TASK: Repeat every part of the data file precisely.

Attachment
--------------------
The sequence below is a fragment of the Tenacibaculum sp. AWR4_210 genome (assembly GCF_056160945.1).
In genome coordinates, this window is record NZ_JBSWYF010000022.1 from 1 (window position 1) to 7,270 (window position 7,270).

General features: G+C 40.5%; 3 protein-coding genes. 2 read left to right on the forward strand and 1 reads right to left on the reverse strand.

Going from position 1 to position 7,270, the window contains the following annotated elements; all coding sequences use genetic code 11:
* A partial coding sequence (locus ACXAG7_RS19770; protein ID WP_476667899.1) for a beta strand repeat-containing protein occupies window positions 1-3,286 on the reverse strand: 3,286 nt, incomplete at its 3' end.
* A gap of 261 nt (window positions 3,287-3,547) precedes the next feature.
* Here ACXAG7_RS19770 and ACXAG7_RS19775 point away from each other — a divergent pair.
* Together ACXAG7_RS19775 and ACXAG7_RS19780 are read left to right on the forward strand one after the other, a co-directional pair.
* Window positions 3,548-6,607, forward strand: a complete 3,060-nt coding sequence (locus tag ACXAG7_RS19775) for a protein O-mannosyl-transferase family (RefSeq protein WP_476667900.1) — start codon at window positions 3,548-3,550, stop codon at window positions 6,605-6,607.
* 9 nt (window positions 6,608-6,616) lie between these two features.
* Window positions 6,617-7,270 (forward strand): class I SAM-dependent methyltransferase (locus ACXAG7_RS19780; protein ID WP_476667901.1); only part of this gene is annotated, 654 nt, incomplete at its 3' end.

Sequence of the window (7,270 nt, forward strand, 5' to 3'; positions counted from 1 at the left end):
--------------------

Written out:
The sequence below is a fragment of the Tenacibaculum sp. AWR4_210 genome (assembly GCF_056160945.1).
In genome coordinates, this window is record NZ_JBSWYF010000022.1 from 1 (window position 1) to 7,270 (window position 7,270).

General features: G+C 40.5%; 3 protein-coding genes. 2 read left to right on the forward strand and 1 reads right to left on the reverse strand.

Going from position 1 to position 7,270, the window contains the following annotated elements; all coding sequences use genetic code 11:
* A partial coding sequence (locus ACXAG7_RS19770; protein ID WP_476667899.1) for a beta strand repeat-containing protein occupies window positions 1-3,286 on the reverse strand: 3,286 nt, incomplete at its 3' end.
* A gap of 261 nt (window positions 3,287-3,547) precedes the next feature.
* Here ACXAG7_RS19770 and ACXAG7_RS19775 point away from each other — a divergent pair.
* Together ACXAG7_RS19775 and ACXAG7_RS19780 are read left to right on the forward strand one after the other, a co-directional pair.
* Window positions 3,548-6,607, forward strand: a complete 3,060-nt coding sequence (locus tag ACXAG7_RS19775) for a protein O-mannosyl-transferase family (RefSeq protein WP_476667900.1) — start codon at window positions 3,548-3,550, stop codon at window positions 6,605-6,607.
* 9 nt (window positions 6,608-6,616) lie between these two features.
* Window positions 6,617-7,270 (forward strand): class I SAM-dependent methyltransferase (locus ACXAG7_RS19780; protein ID WP_476667901.1); only part of this gene is annotated, 654 nt, incomplete at its 3' end.

Sequence of the window (7,270 nt, forward strand, 5' to 3'; positions counted from 1 at the left end):